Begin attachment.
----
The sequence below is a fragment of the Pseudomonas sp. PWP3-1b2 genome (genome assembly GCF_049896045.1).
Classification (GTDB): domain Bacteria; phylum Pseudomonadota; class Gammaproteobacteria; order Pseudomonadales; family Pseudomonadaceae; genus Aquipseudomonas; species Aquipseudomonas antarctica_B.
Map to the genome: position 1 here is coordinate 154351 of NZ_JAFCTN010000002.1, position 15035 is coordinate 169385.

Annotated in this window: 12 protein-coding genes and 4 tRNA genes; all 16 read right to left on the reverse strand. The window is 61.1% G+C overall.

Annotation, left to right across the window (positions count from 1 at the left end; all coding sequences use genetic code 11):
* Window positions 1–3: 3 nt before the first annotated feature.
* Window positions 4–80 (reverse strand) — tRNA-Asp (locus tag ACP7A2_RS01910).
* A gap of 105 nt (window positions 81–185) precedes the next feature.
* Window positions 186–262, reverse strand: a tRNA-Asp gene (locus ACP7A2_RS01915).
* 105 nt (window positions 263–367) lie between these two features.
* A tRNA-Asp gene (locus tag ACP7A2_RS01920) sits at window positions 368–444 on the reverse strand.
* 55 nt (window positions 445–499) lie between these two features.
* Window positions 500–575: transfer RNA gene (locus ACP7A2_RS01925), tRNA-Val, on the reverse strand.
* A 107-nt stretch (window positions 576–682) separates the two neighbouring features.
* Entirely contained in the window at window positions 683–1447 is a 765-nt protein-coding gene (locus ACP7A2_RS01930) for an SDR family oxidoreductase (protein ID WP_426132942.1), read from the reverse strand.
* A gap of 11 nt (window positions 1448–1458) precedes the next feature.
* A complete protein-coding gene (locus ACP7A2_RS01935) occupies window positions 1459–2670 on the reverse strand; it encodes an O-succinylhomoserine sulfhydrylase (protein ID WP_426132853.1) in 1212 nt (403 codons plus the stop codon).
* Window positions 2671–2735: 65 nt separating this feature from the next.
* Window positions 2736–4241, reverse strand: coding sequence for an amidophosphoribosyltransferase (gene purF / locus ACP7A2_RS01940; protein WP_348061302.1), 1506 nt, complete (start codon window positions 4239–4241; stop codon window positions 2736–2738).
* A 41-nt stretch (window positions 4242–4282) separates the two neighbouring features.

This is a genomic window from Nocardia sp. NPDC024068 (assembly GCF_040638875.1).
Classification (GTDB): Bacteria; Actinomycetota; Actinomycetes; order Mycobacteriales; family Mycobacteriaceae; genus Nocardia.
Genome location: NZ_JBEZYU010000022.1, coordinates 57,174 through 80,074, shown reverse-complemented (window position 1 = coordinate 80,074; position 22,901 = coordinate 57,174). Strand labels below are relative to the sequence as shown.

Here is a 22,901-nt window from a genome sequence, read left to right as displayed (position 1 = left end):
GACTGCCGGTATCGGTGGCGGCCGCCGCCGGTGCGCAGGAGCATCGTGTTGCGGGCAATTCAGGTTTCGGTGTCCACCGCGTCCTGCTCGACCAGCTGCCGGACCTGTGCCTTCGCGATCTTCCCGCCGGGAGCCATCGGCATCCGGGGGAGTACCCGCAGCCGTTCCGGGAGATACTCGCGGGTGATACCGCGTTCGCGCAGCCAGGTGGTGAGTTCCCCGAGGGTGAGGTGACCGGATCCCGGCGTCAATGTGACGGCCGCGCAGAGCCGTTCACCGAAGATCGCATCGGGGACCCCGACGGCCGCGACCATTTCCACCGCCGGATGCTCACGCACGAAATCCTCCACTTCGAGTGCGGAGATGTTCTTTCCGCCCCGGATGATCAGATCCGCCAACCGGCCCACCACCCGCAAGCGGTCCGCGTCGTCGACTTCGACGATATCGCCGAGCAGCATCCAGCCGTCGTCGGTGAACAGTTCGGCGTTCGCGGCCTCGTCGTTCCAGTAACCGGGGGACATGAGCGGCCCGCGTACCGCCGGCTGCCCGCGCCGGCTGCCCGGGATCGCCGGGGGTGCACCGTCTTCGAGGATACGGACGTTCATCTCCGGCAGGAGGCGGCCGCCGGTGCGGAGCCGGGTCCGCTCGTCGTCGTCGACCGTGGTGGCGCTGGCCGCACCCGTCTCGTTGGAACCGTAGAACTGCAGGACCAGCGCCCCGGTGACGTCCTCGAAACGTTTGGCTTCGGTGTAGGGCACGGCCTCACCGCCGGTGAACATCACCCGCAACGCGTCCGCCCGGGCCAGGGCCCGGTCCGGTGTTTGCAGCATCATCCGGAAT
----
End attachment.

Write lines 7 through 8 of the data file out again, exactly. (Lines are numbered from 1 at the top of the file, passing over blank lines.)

* Window positions 4–80 (reverse strand) — tRNA-Asp (locus tag ACP7A2_RS01910).
* A gap of 105 nt (window positions 81–185) precedes the next feature.